Car Tech Trends at the 2012 Consumer Electronics Show
Smartphone and Apps Connect the Car to Content and Features
The annual Consumer Electronics Show (CES) in Las Vegas is the place to see the latest technology that will enter our lives and living rooms. Now it's also a showcase for emerging car technology trends as more automakers use CES as a venue to introduce their most innovative car electronics.
Each year, the list of major automakers exhibiting at the giant gadget show has grown. This year Audi, Chrysler, Ford, GM, Kia and Mercedes-Benz had a large presence at CES, and for the last five years automotive executives have delivered coveted keynote addresses alongside such technology titans as Microsoft's Bill Gates and Steve Ballmer.
Although the exhibitors' solutions and technologies on display were different, in one significant way they were all the same — how best to connect vehicles to the Internet and proprietary data streams. Following are some of the most important of these innovations from CES that are shaping up to make this the decade of the connected car.
Technology Trends in Two Words
The car technology trends at 2012 CES can largely be summed up in two words: smartphones and apps. Automakers realize that many drivers own smartphones, and that these Internet-connected devices can be leveraged to deliver content and features into the car. The result: Virtually every automaker showed apps that integrated with its proprietary infotainment platforms.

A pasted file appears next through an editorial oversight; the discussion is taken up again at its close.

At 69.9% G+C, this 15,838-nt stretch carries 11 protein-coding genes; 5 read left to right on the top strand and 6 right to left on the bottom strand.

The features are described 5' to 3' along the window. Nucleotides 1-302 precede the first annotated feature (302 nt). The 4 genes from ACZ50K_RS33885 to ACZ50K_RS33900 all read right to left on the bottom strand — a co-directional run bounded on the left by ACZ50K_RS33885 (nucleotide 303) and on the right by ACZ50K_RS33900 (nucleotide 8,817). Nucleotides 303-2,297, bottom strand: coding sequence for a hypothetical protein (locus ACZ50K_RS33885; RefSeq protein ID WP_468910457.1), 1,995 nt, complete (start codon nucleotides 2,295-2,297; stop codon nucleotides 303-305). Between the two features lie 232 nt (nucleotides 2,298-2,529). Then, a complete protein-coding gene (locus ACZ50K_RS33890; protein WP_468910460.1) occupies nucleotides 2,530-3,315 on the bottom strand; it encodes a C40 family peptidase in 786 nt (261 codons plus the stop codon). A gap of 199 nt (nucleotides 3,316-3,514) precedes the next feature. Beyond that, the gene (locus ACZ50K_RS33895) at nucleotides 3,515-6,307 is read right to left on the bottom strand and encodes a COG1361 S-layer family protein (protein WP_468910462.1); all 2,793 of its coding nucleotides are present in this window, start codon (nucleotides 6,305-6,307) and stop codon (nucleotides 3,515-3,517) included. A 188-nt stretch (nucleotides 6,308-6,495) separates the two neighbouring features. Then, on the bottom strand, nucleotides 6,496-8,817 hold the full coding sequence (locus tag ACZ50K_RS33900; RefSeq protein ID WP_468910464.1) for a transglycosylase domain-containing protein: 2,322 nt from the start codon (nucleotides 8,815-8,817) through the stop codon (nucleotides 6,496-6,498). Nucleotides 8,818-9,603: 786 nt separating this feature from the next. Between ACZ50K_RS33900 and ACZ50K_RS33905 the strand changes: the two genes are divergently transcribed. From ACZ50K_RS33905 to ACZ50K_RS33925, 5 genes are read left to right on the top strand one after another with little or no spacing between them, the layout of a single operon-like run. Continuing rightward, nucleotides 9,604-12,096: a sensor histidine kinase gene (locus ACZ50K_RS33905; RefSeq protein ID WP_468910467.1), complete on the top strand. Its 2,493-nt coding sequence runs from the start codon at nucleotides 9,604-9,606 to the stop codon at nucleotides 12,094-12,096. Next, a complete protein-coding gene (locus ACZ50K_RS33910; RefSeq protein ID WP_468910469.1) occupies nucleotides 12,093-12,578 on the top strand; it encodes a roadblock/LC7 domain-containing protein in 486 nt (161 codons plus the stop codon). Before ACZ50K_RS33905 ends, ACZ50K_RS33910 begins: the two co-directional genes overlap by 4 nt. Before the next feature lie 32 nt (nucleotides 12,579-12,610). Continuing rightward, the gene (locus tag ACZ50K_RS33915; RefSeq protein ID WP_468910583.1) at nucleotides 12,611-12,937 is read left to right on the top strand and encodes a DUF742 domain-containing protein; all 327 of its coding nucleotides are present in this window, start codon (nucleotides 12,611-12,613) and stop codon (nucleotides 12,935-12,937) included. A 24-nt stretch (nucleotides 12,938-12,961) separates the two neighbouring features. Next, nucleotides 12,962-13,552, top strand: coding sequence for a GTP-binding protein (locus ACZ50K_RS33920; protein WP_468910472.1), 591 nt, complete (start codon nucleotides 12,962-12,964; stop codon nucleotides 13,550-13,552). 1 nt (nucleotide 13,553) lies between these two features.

Ford's announcements underscored that trend. One was a Sync AppLink-enabled National Public Radio app, which allows fans of NPR to get their favorite shows on demand and create custom playlists. Another focused on AppLink's new integration of Scout by TeleNav. The app allows Sync users to connect Scout-enabled smartphones in their Ford vehicle for a built-in navigation system experience — including turn-by-turn navigation and real-time traffic updates — without the high price tag of an OEM system.
Democratization of Car Technology
GM showed the next generation of its MyLink Infotainment head unit, which has been designed in conjunction with consumer electronics giant LG. It uses apps to deliver Cloud-based content such as Pandora Internet radio and Internet-connected navigation. MyLink is in line with a trend toward bigger screens with higher resolution and more voice- and touch-controlled features, but it will be implemented in two of Chevrolet's lowest-priced models, the Chevy Sonic and Spark. It signals another trend — the democratization of advanced automotive technologies.
In another example of this, Kia unveiled the latest version of its Uvo infotainment platform, dubbed Uvo2. The next-generation system adds a layer of smartphone-enabled features — automatic crash notification, geo-fencing, roadside assistance and parked vehicle locator — without adding to the cost of vehicle purchase or ownership. According to Kia, Uvo2 will be standard on most vehicles and an option on entry-level models — and a subscription won't be required for the services.
The services are largely powered by a free smartphone app. What hasn't changed is that Uvo2 still gives drivers hands-free management of mobile phones and music from multiple sources via voice control and touchscreens. Let's just see if Kia is faster off the line this time in getting Uvo2 implemented than it was with the first-generation version.
Luxury in Las Vegas